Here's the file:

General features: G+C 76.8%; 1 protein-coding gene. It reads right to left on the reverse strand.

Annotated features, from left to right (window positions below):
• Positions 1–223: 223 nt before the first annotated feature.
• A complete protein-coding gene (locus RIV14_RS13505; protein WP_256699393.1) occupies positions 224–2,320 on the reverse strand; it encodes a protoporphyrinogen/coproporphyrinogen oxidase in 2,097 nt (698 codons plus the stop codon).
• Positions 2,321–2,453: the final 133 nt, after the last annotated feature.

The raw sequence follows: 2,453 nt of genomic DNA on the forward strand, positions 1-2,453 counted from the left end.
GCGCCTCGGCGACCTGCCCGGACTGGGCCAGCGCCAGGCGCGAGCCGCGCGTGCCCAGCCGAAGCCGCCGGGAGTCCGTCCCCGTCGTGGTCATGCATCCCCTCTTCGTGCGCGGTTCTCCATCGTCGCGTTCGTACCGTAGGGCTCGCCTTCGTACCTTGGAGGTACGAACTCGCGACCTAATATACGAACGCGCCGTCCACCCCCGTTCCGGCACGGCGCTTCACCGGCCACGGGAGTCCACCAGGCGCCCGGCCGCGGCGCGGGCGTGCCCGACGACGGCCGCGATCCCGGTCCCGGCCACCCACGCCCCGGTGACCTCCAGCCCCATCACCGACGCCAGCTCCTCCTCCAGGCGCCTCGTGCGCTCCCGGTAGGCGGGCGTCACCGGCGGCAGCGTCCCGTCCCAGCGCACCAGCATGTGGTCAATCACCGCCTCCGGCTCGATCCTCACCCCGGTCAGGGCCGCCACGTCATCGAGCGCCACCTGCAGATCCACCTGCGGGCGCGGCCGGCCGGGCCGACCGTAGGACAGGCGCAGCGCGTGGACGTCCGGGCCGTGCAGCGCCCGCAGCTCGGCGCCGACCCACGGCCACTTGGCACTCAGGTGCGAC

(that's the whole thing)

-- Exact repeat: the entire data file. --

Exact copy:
General features: G+C 76.8%; 1 protein-coding gene. It reads right to left on the reverse strand.

Annotated features, from left to right (window positions below):
• Positions 1–223: 223 nt before the first annotated feature.
• A complete protein-coding gene (locus RIV14_RS13505; protein WP_256699393.1) occupies positions 224–2,320 on the reverse strand; it encodes a protoporphyrinogen/coproporphyrinogen oxidase in 2,097 nt (698 codons plus the stop codon).
• Positions 2,321–2,453: the final 133 nt, after the last annotated feature.

The raw sequence follows: 2,453 nt of genomic DNA on the forward strand, positions 1-2,453 counted from the left end.
GCGCCTCGGCGACCTGCCCGGACTGGGCCAGCGCCAGGCGCGAGCCGCGCGTGCCCAGCCGAAGCCGCCGGGAGTCCGTCCCCGTCGTGGTCATGCATCCCCTCTTCGTGCGCGGTTCTCCATCGTCGCGTTCGTACCGTAGGGCTCGCCTTCGTACCTTGGAGGTACGAACTCGCGACCTAATATACGAACGCGCCGTCCACCCCCGTTCCGGCACGGCGCTTCACCGGCCACGGGAGTCCACCAGGCGCCCGGCCGCGGCGCGGGCGTGCCCGACGACGGCCGCGATCCCGGTCCCGGCCACCCACGCCCCGGTGACCTCCAGCCCCATCACCGACGCCAGCTCCTCCTCCAGGCGCCTCGTGCGCTCCCGGTAGGCGGGCGTCACCGGCGGCAGCGTCCCGTCCCAGCGCACCAGCATGTGGTCAATCACCGCCTCCGGCTCGATCCTCACCCCGGTCAGGGCCGCCACGTCATCGAGCGCCACCTGCAGATCCACCTGCGGGCGCGGCCGGCCGGGCCGACCGTAGGACAGGCGCAGCGCGTGGACGTCCGGGCCGTGCAGCGCCCGCAGCTCGGCGCCGACCCACGGCCACTTGGCACTCAGGTGCGAC